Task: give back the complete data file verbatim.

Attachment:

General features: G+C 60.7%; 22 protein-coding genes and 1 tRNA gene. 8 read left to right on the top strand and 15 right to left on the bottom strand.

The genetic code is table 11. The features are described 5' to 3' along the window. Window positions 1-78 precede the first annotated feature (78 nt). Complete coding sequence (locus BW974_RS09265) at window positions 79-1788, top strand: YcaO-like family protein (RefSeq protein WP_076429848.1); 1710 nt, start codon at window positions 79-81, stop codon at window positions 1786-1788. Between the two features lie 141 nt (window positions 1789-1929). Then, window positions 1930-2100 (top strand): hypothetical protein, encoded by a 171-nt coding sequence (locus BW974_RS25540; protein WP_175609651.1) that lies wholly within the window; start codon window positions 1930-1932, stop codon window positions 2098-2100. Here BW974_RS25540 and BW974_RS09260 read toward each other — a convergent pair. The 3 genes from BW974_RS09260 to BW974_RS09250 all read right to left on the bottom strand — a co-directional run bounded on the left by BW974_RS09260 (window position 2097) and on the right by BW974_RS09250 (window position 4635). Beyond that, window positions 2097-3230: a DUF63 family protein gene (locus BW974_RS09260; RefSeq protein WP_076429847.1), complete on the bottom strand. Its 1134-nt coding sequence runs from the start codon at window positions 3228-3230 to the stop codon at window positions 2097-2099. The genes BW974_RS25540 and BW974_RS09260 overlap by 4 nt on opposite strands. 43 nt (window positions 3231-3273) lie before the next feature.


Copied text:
General features: G+C 60.7%; 22 protein-coding genes and 1 tRNA gene. 8 read left to right on the top strand and 15 right to left on the bottom strand.

The genetic code is table 11. The features are described 5' to 3' along the window. Window positions 1-78 precede the first annotated feature (78 nt). Complete coding sequence (locus BW974_RS09265) at window positions 79-1788, top strand: YcaO-like family protein (RefSeq protein WP_076429848.1); 1710 nt, start codon at window positions 79-81, stop codon at window positions 1786-1788. Between the two features lie 141 nt (window positions 1789-1929). Then, window positions 1930-2100 (top strand): hypothetical protein, encoded by a 171-nt coding sequence (locus BW974_RS25540; protein WP_175609651.1) that lies wholly within the window; start codon window positions 1930-1932, stop codon window positions 2098-2100. Here BW974_RS25540 and BW974_RS09260 read toward each other — a convergent pair. The 3 genes from BW974_RS09260 to BW974_RS09250 all read right to left on the bottom strand — a co-directional run bounded on the left by BW974_RS09260 (window position 2097) and on the right by BW974_RS09250 (window position 4635). Beyond that, window positions 2097-3230: a DUF63 family protein gene (locus BW974_RS09260; RefSeq protein WP_076429847.1), complete on the bottom strand. Its 1134-nt coding sequence runs from the start codon at window positions 3228-3230 to the stop codon at window positions 2097-2099. The genes BW974_RS25540 and BW974_RS09260 overlap by 4 nt on opposite strands. 43 nt (window positions 3231-3273) lie before the next feature.